Republicans accuse Obama of trying to stack key U.S. appeals court
WASHINGTON (Reuters) - Republican senators on Wednesday accused President Barack Obama of trying to stack an influential U.S. appeals court with friendly judges in the hope they would approve forthcoming federal regulations.
In June, Obama named three lawyers to serve as judges on the U.S. Court of Appeals for the District of Columbia Circuit, which often weighs industry challenges to regulations issued by such agencies as the U.S. Environmental Protection Agency.
Wednesday's hearing was for Patricia Millett, a Washington lawyer in private practice who has argued 32 cases before the U.S. Supreme Court.
Mike Lee, a Republican from Utah, said Obama wants more Democratic-appointed judges on the court as he focuses on issuing regulations, including closely watched rules addressing climate change, which will almost certainly be subject to legal challenges that will be heard by the court.
The president is hoping to "stack the deck to his advantage," Lee said.
Texas Republican Senator Ted Cruz adopted a similar line, saying the White House is trying to "pack the court."
Senate Republicans acknowledged that Millett had strong credentials but said there was no need for additional judges on the court because the case load was not sufficiently high. The court currently has eight active judges, equally divided between Republican and Democratic appointees. The court has 11 judgeships in total but all the positions have not be filled since a brief period in 2005 when Republican George W. Bush was president. At that point, Republicans controlled the White House and Senate and Democrats said the court did not need additional judges.
The senior Republican on the committee, Senator Charles Grassley of Iowa, has introduced legislation that would strip the court of the three vacant seats, saying they are not needed.
There was no criticism of Millett herself. Since 2007 she has been a partner at the Akin Gump Strauss Hauer & Feld law firm, working on a wide range of appeals court and Supreme Court cases, mainly representing businesses. Prior to that, she spent 11 years at the Justice Department's Office of the Solicitor General, working during Republican and Democratic administrations.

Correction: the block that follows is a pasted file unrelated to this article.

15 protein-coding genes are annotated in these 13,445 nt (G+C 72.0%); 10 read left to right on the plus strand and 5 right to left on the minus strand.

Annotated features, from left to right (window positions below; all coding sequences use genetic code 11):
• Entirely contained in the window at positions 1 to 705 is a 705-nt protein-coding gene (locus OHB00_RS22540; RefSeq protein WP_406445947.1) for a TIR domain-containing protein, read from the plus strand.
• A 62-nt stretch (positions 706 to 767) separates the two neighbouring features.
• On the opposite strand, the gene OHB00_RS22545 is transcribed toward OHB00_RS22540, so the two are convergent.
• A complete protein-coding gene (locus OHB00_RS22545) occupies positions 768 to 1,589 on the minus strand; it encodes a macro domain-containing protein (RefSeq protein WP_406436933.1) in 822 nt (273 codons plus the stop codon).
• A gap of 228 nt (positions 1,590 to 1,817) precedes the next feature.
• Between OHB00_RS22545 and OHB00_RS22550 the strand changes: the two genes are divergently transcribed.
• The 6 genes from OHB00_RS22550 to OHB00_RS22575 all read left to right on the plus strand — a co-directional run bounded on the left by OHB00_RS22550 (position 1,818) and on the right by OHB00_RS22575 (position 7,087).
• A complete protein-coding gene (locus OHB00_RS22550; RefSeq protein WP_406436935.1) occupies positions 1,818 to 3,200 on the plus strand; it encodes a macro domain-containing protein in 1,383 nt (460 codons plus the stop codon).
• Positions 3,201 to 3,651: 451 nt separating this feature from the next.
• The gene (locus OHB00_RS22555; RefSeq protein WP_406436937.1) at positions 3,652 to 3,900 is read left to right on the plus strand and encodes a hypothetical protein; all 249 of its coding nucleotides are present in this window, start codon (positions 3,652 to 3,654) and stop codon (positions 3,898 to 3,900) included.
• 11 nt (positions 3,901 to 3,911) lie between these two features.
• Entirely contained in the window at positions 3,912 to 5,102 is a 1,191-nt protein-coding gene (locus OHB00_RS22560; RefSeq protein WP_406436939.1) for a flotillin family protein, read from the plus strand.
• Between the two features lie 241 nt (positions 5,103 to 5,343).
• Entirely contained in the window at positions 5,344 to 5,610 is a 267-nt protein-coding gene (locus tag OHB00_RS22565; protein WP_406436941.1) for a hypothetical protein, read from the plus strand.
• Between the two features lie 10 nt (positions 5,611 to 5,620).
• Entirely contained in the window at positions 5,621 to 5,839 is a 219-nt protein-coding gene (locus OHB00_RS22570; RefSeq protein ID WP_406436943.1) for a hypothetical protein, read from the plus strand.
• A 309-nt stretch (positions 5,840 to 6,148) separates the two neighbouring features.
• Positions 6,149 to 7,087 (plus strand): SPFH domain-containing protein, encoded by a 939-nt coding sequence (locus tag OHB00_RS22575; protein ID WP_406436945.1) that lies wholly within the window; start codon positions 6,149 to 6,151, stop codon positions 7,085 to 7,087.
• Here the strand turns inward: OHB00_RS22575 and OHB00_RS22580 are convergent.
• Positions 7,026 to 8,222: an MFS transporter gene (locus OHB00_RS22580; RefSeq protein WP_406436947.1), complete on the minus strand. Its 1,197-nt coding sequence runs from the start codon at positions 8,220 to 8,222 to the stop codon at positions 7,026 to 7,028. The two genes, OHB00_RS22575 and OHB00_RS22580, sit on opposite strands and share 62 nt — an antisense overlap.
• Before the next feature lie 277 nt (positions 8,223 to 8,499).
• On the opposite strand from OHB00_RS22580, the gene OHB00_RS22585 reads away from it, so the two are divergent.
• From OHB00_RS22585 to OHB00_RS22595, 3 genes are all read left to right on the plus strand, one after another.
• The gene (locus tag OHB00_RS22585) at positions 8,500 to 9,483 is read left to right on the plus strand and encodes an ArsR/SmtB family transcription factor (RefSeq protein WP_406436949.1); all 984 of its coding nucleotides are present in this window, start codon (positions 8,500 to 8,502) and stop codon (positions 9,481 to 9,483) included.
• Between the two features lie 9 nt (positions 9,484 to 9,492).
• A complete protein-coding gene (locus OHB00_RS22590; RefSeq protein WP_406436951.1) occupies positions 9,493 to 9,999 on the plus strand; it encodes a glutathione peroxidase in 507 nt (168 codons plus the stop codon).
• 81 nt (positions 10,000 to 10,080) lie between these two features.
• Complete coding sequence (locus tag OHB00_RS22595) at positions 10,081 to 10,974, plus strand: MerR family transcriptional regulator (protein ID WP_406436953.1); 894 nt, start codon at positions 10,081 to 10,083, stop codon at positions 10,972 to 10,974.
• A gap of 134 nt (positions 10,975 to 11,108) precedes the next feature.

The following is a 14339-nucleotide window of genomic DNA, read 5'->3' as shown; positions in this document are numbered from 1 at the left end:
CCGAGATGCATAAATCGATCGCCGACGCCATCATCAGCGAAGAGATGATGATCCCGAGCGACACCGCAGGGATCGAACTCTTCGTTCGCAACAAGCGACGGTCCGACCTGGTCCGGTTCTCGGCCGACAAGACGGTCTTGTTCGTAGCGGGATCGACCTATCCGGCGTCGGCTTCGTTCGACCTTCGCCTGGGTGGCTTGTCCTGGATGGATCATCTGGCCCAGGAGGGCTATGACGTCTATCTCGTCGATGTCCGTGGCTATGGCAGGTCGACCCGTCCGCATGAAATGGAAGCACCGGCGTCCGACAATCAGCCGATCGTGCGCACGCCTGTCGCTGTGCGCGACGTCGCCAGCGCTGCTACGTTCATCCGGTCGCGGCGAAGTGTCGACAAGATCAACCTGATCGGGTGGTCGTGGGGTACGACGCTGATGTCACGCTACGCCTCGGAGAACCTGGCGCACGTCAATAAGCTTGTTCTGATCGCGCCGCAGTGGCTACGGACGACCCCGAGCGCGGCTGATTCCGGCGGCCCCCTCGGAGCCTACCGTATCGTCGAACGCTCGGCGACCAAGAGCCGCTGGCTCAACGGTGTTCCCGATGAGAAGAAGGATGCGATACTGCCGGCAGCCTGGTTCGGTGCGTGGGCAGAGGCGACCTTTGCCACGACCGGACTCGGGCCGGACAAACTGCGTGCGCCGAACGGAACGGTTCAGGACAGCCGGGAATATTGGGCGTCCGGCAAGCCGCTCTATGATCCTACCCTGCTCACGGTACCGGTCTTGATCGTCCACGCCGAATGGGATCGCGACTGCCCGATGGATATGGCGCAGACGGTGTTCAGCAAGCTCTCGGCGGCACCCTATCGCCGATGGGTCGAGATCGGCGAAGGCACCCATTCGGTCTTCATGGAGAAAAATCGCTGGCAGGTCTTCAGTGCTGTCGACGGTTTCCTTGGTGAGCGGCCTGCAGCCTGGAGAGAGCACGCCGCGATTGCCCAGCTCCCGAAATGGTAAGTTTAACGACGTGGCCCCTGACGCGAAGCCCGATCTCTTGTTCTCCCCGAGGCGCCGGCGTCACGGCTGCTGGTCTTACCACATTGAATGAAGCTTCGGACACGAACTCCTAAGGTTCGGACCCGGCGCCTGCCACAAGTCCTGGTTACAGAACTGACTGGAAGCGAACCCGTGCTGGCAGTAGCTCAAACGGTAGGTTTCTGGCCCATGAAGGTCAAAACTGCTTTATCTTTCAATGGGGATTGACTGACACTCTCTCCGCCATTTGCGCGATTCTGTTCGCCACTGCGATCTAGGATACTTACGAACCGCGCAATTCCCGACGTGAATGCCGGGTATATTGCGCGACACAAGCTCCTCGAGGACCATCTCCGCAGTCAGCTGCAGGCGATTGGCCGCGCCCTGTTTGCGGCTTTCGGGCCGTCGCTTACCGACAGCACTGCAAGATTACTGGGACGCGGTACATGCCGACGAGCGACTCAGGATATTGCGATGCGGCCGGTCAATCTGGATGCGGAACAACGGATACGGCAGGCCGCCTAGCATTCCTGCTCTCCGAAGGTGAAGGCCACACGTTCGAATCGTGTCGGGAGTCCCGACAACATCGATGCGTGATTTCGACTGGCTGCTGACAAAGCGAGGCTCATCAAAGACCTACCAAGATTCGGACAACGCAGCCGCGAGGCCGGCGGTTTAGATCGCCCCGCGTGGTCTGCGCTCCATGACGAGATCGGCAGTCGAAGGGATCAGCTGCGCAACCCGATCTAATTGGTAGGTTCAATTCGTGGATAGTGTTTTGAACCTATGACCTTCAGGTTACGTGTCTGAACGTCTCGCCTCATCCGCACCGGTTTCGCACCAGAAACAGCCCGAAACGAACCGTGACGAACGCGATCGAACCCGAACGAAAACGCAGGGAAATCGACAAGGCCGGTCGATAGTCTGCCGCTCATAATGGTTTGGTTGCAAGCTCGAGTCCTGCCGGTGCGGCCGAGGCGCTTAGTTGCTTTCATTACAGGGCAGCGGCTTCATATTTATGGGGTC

New York Democratic Senator Charles Schumer described her as a "lawyer's lawyer." He disputed the Republican senators' calculation of the court's case load, saying it was higher than they claimed.
The other two nominees Obama announced were Cornelia Pillard, a professor at Georgetown University Law Center, and Robert Wilkins, a judge on the U.S. District Court for the District of Columbia. The committee has yet to schedule hearings for Pillard and Wilkins.
A seat on the federal appeals court in Washington, given its weighty role in public affairs, is sometimes seen as a springboard to serving on the Supreme Court. Appointments to both are for life.
In announcing his picks in the Rose Garden in June, Obama dismissed assertions that filling the three vacant seats constituted "court-packing," a term used to describe President Franklin Roosevelt's effort decades ago to move the court to the left ideologically by increasing the number of seats on the Supreme Court.
The president has had to fight to get his nominees to the court through the confirmation process. While Obama's fellow Democrats control the Senate, Republicans can hold up confirmation votes with procedural obstacles that require a supermajority of 60 of the 100 votes to be surmounted.
One previous nominee, New York lawyer Caitlin Halligan, withdrew from consideration in March after Republicans blocked votes on her confirmation to the appeals court.
In May, the Senate confirmed another nominee, Sri Srinivasan, who attracted bipartisan support in part due to his service in the Justice Department under both Republican and Democratic presidents.